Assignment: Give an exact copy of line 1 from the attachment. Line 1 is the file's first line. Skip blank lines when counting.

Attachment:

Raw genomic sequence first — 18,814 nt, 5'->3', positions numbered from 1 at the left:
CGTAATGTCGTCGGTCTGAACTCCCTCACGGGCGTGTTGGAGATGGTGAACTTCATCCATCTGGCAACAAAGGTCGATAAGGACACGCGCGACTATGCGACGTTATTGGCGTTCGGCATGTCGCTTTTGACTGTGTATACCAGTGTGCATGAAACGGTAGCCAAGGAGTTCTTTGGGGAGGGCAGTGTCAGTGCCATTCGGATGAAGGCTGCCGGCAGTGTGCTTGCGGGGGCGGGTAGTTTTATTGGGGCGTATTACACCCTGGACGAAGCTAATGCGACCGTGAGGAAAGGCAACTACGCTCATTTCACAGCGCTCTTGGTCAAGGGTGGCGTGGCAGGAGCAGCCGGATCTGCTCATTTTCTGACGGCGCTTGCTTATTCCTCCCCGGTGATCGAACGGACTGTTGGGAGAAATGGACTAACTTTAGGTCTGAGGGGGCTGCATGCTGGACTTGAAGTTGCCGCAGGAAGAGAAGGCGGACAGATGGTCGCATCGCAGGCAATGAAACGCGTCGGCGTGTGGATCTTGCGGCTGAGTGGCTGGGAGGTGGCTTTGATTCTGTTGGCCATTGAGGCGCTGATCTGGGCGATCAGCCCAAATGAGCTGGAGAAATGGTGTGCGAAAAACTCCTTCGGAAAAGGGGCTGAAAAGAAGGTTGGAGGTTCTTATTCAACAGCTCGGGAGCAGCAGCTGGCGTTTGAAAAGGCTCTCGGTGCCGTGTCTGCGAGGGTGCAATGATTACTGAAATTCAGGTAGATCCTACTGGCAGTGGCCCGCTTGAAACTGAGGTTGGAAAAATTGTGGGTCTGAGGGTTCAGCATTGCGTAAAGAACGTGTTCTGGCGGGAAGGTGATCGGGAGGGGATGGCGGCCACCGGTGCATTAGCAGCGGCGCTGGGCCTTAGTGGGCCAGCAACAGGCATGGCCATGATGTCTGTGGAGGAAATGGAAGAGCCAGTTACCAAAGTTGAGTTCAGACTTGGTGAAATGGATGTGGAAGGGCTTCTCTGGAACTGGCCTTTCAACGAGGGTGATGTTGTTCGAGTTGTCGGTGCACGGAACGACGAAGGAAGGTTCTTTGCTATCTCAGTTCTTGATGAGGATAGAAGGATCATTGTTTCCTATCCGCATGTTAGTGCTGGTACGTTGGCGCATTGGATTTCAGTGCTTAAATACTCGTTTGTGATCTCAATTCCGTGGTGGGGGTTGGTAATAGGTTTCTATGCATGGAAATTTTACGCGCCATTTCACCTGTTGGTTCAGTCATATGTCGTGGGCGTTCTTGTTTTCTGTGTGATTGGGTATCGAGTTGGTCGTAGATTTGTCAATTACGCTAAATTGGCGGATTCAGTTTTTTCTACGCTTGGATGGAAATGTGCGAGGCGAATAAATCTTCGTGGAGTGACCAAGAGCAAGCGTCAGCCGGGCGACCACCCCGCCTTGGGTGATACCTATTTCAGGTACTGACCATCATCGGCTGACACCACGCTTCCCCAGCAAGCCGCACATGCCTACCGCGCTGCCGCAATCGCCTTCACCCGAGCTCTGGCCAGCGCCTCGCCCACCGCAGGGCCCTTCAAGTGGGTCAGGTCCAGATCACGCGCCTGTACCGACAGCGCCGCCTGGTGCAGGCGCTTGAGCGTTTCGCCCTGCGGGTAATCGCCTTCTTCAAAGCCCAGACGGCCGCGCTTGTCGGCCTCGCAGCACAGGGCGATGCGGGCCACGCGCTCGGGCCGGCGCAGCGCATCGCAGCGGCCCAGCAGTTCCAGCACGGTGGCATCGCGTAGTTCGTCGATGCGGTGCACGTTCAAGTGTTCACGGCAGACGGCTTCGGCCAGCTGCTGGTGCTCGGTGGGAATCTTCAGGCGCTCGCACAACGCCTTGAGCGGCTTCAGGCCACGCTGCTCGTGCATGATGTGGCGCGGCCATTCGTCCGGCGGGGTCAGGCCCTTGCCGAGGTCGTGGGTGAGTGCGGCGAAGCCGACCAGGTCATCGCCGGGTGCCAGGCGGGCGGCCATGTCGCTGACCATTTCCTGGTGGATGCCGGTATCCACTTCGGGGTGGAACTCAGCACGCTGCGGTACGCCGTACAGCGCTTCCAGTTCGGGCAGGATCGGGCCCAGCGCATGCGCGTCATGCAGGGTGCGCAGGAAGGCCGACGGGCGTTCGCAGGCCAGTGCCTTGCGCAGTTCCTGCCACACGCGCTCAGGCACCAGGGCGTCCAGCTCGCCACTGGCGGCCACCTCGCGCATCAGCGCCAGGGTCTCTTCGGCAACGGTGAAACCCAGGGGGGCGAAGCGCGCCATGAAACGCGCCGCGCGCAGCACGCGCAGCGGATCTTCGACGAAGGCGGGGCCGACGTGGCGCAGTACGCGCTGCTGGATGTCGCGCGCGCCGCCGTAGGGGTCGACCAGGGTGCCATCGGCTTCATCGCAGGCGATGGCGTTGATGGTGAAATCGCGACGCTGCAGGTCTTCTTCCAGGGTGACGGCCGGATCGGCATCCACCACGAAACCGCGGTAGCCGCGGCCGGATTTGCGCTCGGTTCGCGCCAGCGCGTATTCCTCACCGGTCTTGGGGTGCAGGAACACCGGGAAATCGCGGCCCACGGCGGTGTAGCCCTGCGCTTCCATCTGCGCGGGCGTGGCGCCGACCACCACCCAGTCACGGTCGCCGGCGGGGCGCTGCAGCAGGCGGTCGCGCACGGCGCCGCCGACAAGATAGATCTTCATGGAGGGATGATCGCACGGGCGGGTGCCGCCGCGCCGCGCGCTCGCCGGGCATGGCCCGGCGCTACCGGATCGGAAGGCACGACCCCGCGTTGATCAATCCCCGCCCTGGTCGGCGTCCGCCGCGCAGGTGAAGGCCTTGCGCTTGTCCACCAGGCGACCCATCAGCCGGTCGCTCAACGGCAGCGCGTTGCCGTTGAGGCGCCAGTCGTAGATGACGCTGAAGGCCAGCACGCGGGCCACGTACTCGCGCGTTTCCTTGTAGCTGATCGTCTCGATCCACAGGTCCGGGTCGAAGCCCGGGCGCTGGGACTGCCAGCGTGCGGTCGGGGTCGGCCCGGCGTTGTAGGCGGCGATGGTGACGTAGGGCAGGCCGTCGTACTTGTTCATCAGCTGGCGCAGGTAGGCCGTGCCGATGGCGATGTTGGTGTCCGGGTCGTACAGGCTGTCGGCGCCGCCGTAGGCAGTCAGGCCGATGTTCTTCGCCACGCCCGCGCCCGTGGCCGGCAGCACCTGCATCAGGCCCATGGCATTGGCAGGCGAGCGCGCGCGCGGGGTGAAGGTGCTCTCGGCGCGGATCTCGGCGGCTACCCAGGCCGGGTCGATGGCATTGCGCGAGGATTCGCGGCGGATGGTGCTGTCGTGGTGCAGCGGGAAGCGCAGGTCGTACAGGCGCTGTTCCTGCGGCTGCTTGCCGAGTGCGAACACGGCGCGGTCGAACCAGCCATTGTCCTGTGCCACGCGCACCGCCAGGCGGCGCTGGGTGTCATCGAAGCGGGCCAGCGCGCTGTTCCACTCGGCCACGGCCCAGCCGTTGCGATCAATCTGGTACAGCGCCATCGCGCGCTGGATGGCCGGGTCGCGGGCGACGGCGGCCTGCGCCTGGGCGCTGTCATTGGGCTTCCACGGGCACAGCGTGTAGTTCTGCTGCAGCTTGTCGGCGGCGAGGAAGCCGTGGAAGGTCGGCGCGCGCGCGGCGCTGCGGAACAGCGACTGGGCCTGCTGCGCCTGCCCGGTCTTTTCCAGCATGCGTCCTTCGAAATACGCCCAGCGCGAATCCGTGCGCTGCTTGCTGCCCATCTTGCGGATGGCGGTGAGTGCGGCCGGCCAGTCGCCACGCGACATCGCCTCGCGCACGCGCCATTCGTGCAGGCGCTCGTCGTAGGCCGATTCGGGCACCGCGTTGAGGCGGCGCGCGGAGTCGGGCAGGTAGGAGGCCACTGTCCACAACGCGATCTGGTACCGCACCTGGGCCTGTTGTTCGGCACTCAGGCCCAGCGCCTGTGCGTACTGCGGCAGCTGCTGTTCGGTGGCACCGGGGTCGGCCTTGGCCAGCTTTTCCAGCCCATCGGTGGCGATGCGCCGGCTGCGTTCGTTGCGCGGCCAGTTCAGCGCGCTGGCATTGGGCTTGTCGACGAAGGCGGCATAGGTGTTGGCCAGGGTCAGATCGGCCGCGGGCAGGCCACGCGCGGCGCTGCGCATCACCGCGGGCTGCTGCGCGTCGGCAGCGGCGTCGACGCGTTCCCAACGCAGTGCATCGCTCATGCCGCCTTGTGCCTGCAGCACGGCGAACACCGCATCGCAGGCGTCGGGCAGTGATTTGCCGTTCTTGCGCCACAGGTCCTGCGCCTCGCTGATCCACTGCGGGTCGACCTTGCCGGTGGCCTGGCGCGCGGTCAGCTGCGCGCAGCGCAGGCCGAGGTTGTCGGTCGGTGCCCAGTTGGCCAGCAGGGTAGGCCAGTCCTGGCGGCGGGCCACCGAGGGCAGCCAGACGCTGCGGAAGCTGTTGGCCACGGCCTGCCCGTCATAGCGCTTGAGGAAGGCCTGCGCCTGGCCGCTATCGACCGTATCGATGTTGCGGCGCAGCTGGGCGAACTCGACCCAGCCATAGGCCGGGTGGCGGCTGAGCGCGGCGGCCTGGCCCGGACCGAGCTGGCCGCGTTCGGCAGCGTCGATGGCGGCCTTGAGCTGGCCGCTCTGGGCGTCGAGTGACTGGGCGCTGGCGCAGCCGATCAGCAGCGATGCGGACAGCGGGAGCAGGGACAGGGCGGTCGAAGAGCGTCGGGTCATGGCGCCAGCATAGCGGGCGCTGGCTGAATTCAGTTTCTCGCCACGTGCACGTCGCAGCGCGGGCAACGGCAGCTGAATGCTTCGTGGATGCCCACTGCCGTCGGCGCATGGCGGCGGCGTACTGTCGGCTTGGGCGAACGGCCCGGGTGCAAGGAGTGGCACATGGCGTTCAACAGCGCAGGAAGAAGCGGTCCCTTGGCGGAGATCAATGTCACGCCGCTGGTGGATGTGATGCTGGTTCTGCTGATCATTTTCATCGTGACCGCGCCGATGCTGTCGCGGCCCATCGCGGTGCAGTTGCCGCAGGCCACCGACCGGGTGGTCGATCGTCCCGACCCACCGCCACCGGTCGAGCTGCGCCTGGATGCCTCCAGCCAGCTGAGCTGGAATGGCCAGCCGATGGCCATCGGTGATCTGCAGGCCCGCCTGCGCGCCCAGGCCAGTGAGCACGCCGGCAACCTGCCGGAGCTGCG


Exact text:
Raw genomic sequence first — 18,814 nt, 5'->3', positions numbered from 1 at the left: